Free, publicly-accessible full text available July 1, 2023
  3. Abstract

    We present the third and final data release of the K2 Galactic Archaeology Program (K2 GAP) for Campaigns C1–C8 and C10–C18. We provide asteroseismic radius and mass coefficients,κRandκM, for ∼19,000 red giant stars, which translate directly to radius and mass given a temperature. As such, K2 GAP DR3 represents the largest asteroseismic sample in the literature to date. K2 GAP DR3 stellar parameters are calibrated to be on an absolute parallactic scale based on Gaia DR2, with red giant branch and red clump evolutionary state classifications provided via a machine-learning approach. Combining these stellar parameters with GALAH DR3 spectroscopy, we determine asteroseismic ages with precisions of ∼20%–30% and compare age-abundance relations to Galactic chemical evolution models among both low- and high-αpopulations forα, light, iron-peak, and neutron-capture elements. We confirm recent indications in the literature of both increased Ba production at late Galactic times as well as significant contributions tor-process enrichment from prompt sources associated with, e.g., core-collapse supernovae. With an eye toward other Galactic archeology applications, we characterize K2 GAP DR3 uncertainties and completeness using injection tests, suggesting that K2 GAP DR3 is largely unbiased in mass/age, with uncertainties of 2.9% (stat.) ± 0.1% (syst.) and 6.7% (stat.) ±more »0.3% (syst.) inκRandκMfor red giant branch stars and 4.7% (stat.) ± 0.3% (syst.) and 11% (stat.) ± 0.9% (syst.) for red clump stars. We also identify percent-level asteroseismic systematics, which are likely related to the time baseline of the underlying data, and which therefore should be considered in TESS asteroseismic analysis.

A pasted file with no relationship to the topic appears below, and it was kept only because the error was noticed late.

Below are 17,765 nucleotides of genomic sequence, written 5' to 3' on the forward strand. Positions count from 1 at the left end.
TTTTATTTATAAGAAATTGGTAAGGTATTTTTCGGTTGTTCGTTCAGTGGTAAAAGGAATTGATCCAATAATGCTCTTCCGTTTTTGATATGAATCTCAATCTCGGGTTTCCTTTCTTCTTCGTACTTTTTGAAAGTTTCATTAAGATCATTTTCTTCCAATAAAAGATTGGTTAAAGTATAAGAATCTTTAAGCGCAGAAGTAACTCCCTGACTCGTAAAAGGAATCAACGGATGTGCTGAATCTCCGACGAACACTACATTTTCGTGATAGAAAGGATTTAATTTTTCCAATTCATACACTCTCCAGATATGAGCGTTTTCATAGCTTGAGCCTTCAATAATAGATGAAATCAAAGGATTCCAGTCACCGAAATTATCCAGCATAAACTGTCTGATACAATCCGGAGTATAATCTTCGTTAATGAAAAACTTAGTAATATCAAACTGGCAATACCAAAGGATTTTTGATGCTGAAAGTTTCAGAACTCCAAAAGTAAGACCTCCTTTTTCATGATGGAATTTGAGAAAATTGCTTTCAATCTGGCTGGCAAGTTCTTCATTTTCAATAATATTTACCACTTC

« less
  4. Abstract The Apache Point Observatory Galactic Evolution Experiment 2 (APOGEE-2) is a dual-hemisphere, near-infrared (NIR), spectroscopic survey with the goal of producing a chemodynamical mapping of the Milky Way. The targeting for APOGEE-2 is complex and has evolved with time. In this paper, we present the updates and additions to the initial targeting strategy for APOGEE-2N presented in Zasowski et al. (2017). These modifications come in two implementation modes: (i) “Ancillary Science Programs” competitively awarded to Sloan Digital Sky Survey IV PIs through proposal calls in 2015 and 2017 for the pursuit of new scientific avenues outside the main survey, and (ii) an effective 1.5 yr expansion of the survey, known as the Bright Time Extension (BTX), made possible through accrued efficiency gains over the first years of the APOGEE-2N project. For the 23 distinct ancillary programs, we provide descriptions of the scientific aims, target selection, and how to identify these targets within the APOGEE-2 sample. The BTX permitted changes to the main survey strategy, the inclusion of new programs in response to scientific discoveries or to exploit major new data sets not available at the outset of the survey design, and expansions of existing programs to enhance their scientificmore »success and reach. After describing the motivations, implementation, and assessment of these programs, we also leave a summary of lessons learned from nearly a decade of APOGEE-1 and APOGEE-2 survey operations. A companion paper, F. Santana et al. (submitted; AAS29036), provides a complementary presentation of targeting modifications relevant to APOGEE-2 operations in the Southern Hemisphere.« less